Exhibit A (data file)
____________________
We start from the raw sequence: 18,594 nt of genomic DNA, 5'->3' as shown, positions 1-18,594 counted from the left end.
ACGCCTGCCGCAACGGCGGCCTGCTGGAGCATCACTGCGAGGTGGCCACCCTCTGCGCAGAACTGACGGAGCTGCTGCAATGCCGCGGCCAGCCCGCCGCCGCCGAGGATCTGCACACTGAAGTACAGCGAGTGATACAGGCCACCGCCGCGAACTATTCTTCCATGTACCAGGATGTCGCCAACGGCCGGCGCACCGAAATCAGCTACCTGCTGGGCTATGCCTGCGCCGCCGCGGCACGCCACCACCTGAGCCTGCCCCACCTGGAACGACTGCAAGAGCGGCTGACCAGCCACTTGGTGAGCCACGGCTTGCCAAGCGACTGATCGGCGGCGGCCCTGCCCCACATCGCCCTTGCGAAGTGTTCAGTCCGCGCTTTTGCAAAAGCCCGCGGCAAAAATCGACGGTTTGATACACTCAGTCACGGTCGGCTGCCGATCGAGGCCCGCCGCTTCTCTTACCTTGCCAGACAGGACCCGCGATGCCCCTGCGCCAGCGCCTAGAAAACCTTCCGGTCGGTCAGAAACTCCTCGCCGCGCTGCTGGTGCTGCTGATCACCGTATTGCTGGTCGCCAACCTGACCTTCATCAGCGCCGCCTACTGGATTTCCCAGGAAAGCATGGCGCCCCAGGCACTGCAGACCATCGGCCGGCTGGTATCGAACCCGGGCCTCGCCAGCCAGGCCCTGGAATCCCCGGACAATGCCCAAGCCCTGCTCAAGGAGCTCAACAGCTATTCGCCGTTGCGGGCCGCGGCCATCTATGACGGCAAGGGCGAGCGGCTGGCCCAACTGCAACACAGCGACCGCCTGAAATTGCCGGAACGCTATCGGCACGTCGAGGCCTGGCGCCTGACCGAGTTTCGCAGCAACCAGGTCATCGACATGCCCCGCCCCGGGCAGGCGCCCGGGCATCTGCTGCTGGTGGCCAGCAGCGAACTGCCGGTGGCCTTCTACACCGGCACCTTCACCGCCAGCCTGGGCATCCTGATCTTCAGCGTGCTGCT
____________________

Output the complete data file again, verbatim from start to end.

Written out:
We start from the raw sequence: 18,594 nt of genomic DNA, 5'->3' as shown, positions 1-18,594 counted from the left end.
ACGCCTGCCGCAACGGCGGCCTGCTGGAGCATCACTGCGAGGTGGCCACCCTCTGCGCAGAACTGACGGAGCTGCTGCAATGCCGCGGCCAGCCCGCCGCCGCCGAGGATCTGCACACTGAAGTACAGCGAGTGATACAGGCCACCGCCGCGAACTATTCTTCCATGTACCAGGATGTCGCCAACGGCCGGCGCACCGAAATCAGCTACCTGCTGGGCTATGCCTGCGCCGCCGCGGCACGCCACCACCTGAGCCTGCCCCACCTGGAACGACTGCAAGAGCGGCTGACCAGCCACTTGGTGAGCCACGGCTTGCCAAGCGACTGATCGGCGGCGGCCCTGCCCCACATCGCCCTTGCGAAGTGTTCAGTCCGCGCTTTTGCAAAAGCCCGCGGCAAAAATCGACGGTTTGATACACTCAGTCACGGTCGGCTGCCGATCGAGGCCCGCCGCTTCTCTTACCTTGCCAGACAGGACCCGCGATGCCCCTGCGCCAGCGCCTAGAAAACCTTCCGGTCGGTCAGAAACTCCTCGCCGCGCTGCTGGTGCTGCTGATCACCGTATTGCTGGTCGCCAACCTGACCTTCATCAGCGCCGCCTACTGGATTTCCCAGGAAAGCATGGCGCCCCAGGCACTGCAGACCATCGGCCGGCTGGTATCGAACCCGGGCCTCGCCAGCCAGGCCCTGGAATCCCCGGACAATGCCCAAGCCCTGCTCAAGGAGCTCAACAGCTATTCGCCGTTGCGGGCCGCGGCCATCTATGACGGCAAGGGCGAGCGGCTGGCCCAACTGCAACACAGCGACCGCCTGAAATTGCCGGAACGCTATCGGCACGTCGAGGCCTGGCGCCTGACCGAGTTTCGCAGCAACCAGGTCATCGACATGCCCCGCCCCGGGCAGGCGCCCGGGCATCTGCTGCTGGTGGCCAGCAGCGAACTGCCGGTGGCCTTCTACACCGGCACCTTCACCGCCAGCCTGGGCATCCTGATCTTCAGCGTGCTGCT